Unfortunately, Elizabeth did not know how to overcome her fear of failure. She had no experience in ton life. As frustrating as life at Longbourn had been at times, she had known who she was and was entirely comfortable in her role. 

By the time Darcy had returned from Gentleman Jackson’s, Elizabeth had mostly talked herself out of her self-pity. Attempting something new would always cause anxiety and distress and failure at the first endeavour did not mean she ought to give up. Still, she could not shake the feeling that until her heart was fully invested in the scheme, she would always struggle with self-doubt.

Darcy did his best to console her. “It is unlike you to be so timid, my darling,” he said before pressing a kiss to her forehead after they had retired for the evening. “It was not very long ago that you cut an arrogant lord in waiting down to size and took on Lady Catherine at her own dinner table.”

“I know that I can stand my own against rudeness and ignorance. However, I had thought we would have allies.” She sighed. “When I argued with you in Kent, your opinion meant very little to me, even as I hoped you would help me regarding Wickham and Lydia. My sense of worth did not dwell on your approval.”

“And it does now?” Darcy looked at her with a furrowed brow.

Elizabeth knew he probably had dozens of things he would like to say or ask. Still, he had also learned to bide his time and let her speak as she wished rather than to press her with his anxieties. 

“I would think less of myself if I fail. Lady Darcy is a bluestocking.”

“Just because my aunt was, it does not mean that you have to be. Reforming the Club may be impossible. It was always more of my aunt’s dream, and even she had been unsuccessful. Do not fret about it.”

Elizabeth let out a sigh of relief. “Truly? You would not be disappointed?”

“Your happiness means more to me than anything else.” He pressed a kiss to her lips. “Do not worry about it now. If you desire to take up the occupation again once you are more settled in your role, then you should do so. However, if you never feel that you are suited as a salon hostess, then it is of no consequence.”

Elizabeth was unsure she could admit defeat so quickly, but hearing her husband support her if she failed meant the world to her. “I love you, William,” she murmured against his lips. 

The following afternoon, Elizabeth sat in the drawing room with her sisters as they practiced a duet when the butler brought the mail in. Elizabeth leafed through the thin stack. There were not near as many letters and invitations as she had expected. Darcy kept assuring her that Society was thin in London after June. Still, she suspected much of it had to do with their disapproval of her. Her eyes leapt to see a letter addressed in Lydia’s elegant and swooping hand. Putting the others aside, she opened it first.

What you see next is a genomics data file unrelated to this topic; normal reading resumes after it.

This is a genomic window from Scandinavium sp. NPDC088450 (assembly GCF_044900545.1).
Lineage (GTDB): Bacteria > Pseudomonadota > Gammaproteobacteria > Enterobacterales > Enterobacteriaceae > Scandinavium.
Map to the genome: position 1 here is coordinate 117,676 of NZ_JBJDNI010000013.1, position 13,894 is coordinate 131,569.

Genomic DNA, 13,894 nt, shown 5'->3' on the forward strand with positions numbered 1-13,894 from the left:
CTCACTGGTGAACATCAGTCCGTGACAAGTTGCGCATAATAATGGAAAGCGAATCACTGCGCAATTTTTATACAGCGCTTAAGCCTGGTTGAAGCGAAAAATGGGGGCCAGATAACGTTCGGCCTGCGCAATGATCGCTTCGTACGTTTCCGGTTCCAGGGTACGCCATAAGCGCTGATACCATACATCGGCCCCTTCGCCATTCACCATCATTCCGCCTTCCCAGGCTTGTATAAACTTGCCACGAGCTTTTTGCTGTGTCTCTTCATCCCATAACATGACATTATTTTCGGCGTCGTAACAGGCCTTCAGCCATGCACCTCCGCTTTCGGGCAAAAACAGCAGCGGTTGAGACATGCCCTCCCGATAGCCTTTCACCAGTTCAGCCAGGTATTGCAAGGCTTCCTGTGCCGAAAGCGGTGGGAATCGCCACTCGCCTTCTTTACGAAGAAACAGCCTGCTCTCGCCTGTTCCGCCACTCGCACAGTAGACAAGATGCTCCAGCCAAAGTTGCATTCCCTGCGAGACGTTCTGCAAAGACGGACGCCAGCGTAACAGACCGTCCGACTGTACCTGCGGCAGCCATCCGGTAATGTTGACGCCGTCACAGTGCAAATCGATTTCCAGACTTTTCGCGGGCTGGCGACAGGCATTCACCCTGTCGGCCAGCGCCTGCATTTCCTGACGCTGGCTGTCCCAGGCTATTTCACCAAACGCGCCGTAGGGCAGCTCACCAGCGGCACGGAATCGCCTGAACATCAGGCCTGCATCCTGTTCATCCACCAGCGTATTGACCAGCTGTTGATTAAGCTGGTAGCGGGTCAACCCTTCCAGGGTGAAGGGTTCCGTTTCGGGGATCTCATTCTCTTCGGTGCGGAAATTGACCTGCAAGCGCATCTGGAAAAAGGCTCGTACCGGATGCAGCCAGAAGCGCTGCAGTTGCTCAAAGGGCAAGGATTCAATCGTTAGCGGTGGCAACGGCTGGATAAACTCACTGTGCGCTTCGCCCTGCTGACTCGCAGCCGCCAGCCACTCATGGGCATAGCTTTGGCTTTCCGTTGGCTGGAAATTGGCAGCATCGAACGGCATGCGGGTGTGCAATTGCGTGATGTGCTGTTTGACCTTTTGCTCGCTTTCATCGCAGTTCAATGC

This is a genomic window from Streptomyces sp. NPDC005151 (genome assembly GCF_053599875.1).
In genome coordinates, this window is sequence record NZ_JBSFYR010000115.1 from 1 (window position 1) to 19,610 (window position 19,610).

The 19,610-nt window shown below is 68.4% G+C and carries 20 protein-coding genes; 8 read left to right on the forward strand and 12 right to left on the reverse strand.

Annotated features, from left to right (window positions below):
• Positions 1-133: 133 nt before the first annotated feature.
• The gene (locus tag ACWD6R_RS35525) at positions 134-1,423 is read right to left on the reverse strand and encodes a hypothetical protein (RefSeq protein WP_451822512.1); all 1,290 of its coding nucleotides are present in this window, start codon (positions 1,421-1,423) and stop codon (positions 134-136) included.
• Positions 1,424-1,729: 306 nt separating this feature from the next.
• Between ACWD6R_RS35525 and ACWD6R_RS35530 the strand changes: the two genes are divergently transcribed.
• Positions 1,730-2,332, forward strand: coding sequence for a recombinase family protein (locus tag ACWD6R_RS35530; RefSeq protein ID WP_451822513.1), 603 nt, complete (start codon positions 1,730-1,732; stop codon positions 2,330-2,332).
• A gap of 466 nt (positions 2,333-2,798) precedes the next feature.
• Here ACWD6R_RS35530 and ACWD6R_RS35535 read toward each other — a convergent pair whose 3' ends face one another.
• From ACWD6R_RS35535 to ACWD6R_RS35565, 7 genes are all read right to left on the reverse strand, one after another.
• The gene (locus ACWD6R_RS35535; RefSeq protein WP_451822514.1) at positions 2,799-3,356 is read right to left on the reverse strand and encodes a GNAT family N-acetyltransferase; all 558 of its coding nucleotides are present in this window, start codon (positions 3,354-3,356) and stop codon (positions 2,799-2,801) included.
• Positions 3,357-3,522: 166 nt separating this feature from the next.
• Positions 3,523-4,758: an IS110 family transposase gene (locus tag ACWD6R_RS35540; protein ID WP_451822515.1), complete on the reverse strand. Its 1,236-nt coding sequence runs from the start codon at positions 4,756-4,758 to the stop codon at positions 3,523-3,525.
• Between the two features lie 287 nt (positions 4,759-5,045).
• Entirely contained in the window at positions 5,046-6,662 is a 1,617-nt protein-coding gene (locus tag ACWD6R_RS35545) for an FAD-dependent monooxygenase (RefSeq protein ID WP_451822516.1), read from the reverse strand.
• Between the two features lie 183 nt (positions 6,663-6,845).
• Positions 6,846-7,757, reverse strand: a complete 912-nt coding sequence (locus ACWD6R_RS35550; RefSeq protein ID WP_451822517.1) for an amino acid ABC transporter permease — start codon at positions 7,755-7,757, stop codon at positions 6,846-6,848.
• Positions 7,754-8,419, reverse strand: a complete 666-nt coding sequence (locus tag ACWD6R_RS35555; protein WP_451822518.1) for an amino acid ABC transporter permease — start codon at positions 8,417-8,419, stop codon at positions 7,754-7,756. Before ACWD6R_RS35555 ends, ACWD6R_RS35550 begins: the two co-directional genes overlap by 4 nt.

Dear Lizzy

I hope this letter finds you well. I am as well as can be. Her Grace reminds me that my body is not my own at present, and the many changes and sensations can hardly be helped. 

The last several weeks that I have spent with Her Grace and Lady Selina have shown me how much I might have benefitted from a guiding female hand. I know you and Jane always tried to be that light for Kitty and me, but we were too headstrong to listen. I know our family may have never been able to afford a governess or to send us to school. Mama did the best she could. Yet, she had been raised to think that all a woman needed in life was to marry. I wish she had been educated differently. 

Sometimes I despair at the thought of what might become of me. I am equal parts excited and terrified. I cannot be what I once was. Sometimes I think it better to allow someone else to raise my child. However, I could never be the same Lydia Bennet. How could I sit in drawing and ballrooms and act as if nothing had changed? How would I feel when all of the ladies I would be expected to spend time with are innocent and know nothing of regret and folly? 

On the other hand, if I keep the babe, I face an unknown future. There are days when that appeals to me more than the alternative. I am not sure I ever felt very confident in my role as Lydia Bennet, a gentleman’s daughter. But might I be a lady’s companion? An actress? An artist? For the first time, it feels like I have limitless possibilities. 

Does that make me wicked? Her Grace does not think so. 

I worry about the future in other ways too. What if I do not survive giving birth? Will you be my baby’s godmother, Lizzy? I am not asking for you to raise the child. I could never request such a thing of Lord Darcy. But I can think of no one better to oversee my child’s life and education. Make him or her a bluestocking, that they may be wiser than their mother. 

Goodness! How solemn I have made this letter. I would write more, but Selina is calling for me. We are going on a walk, although she is great with child. I promise to write again soon. Please tell Mary that I miss her and greet Georgiana for me. 

Until we meet again,

Lydia Bennet